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Damned thing is back!

menright's picture
menright
Posts: 258
Joined: Oct 2008

I just received word today that after 4 months of what felt like a cure, the cancer is back. I had two spots on my liver and the Chemo killed them off. Life was good and getting back to normal.

Well today that ended. There are 3 spots on the liver and worst than that one of them is on the opposite side so surgery is not an option. Cancer sucks!!!!!!!

Recurrence is now my experience. I would love to hear how others have dealt with the roller coaster effects. I was 4-months NED and suddenly I am planning for more chemo.

Mike

lcarper2
Posts: 638
Joined: Dec 2009

I was given the green light march 12th and told ONC my back was killing me sent for a c scan and enhanced MRI I now have liver cancer and pancres cancer...Yes it does suck

mom_2_3
Posts: 965
Joined: Nov 2008

Mike,

I am sorry to hear that you are having to face this again. I was under the impression that you were planning on liver resection previously? I didn't know that you did just chemo.

I am not sure what you mean that surgery is not an option because the mets are on both sides of your liver (bilobar). I was diagnosed with 5 liver mets, 3 on one side, 1 on the other side and 1 smack dab in the middle. I have read in so many different threads that doctors tell a patient they are not operable because the mets are on both sides. The first doctor told me that as well. But when I went to MSK no one has ever even mentioned that. I met someone who had 50 mets all over the liver and has been in remission for 7 months now. I am not saying that it is absolute that you should be operable as the position of the mets within the lobe could be an issue. But, just having mets on both sides of the liver does not preclude surgery. I would get additional opinions, preferably from hepatabiliary surgeons.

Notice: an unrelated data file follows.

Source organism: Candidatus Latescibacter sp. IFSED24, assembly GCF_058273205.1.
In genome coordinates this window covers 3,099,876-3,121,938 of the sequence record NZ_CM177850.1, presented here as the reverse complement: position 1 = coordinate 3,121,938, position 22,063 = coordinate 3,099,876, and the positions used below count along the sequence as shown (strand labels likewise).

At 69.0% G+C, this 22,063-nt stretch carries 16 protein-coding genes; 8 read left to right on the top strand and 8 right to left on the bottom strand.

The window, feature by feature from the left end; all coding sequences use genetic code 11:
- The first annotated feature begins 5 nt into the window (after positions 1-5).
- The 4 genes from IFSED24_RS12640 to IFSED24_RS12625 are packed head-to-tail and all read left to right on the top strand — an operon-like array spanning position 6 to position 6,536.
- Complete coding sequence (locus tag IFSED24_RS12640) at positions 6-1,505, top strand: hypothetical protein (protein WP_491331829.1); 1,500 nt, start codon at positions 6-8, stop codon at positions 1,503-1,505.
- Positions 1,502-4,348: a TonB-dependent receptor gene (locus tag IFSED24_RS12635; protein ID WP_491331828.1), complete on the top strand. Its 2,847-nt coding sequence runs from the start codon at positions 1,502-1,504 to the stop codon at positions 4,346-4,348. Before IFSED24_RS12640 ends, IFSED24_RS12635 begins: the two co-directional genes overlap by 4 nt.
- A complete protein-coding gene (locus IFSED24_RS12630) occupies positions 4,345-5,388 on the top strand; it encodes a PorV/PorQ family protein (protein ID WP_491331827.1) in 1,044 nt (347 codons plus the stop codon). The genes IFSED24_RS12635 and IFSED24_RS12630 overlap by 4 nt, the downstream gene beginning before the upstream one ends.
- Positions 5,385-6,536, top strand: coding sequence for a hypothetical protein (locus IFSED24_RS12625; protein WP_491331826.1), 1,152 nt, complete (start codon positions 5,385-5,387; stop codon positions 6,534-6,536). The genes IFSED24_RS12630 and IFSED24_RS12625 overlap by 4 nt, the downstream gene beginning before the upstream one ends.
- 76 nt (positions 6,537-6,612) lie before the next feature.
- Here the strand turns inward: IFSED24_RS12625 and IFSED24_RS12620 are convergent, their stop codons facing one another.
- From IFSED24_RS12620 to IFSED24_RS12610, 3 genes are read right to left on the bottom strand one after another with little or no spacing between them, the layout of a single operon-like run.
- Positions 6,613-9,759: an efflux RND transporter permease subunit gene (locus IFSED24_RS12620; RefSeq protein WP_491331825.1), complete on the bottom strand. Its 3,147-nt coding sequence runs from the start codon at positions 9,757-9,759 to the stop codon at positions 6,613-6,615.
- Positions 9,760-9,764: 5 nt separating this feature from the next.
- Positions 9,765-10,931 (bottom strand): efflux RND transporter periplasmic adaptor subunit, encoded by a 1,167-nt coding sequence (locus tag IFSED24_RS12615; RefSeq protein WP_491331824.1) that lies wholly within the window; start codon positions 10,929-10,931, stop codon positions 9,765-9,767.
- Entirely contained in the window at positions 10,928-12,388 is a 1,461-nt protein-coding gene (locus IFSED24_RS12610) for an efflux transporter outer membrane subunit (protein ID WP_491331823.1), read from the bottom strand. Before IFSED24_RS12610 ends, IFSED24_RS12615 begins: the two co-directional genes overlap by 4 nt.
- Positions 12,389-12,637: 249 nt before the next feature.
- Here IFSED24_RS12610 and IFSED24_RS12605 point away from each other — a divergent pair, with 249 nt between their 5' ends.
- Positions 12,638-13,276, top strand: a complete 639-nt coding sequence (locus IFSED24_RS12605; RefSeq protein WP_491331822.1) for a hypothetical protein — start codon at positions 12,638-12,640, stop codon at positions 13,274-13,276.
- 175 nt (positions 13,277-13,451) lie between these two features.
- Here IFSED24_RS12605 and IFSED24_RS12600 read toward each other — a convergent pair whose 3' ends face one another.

I know that you are feeling a bit low from hearing of the recurrence but you need to garner your strength and energy and fight again. You can and you will do this. If there is anything I can do for you, please let me know.

Amy

AnneCan
Posts: 3692
Joined: Oct 2009

Sorry to hear this, Mike. Good luck with next steps.

tootsie1's picture
tootsie1
Posts: 5065
Joined: Feb 2008

Oh, Mike.

I'm very sorry to read this. I'd been thinking about you lately and assuming that, since you hadn't posted lately, things were going really well. I pray the right course of action will make this recurrence a one time event.

*hugs*
Gail

C Dixon
Posts: 202
Joined: Jan 2010

RFA can be quite successful with the liver. Check into it. Mine came back (although I don't think it was really all gone even with clear scans and normal CEAs) within three months of being done with 12 rounds of Folfox. I found out when I went in for a liver resection that there was still active disease on the diaphragm. But, they resected my diaphragm, RFA on some spots on the liver and a HIPEC. I just finished 12 rounds of Folfiri and have had clean scans and normal CEA's. So, I am attempting another four months without chemo.

I'm sorry you are having to go through this; I know what it feels like. Take some time to just breathe and then start putting one foot in front of the other and pulling your boot straps up to get ready for the battle. I'm pulling for you.

Catherine

Stefi
Posts: 31
Joined: Mar 2010

My mom has 3 spots on her liver (1 on 1 side and 2 on the other). The liver surgeon at our hospital said he would definitely go after all 3 spots after some chemo first. I think I heard it on here many times that people have had this done, so dont give up and maybe get a 2nd opinion from another surgeon.

impactzone's picture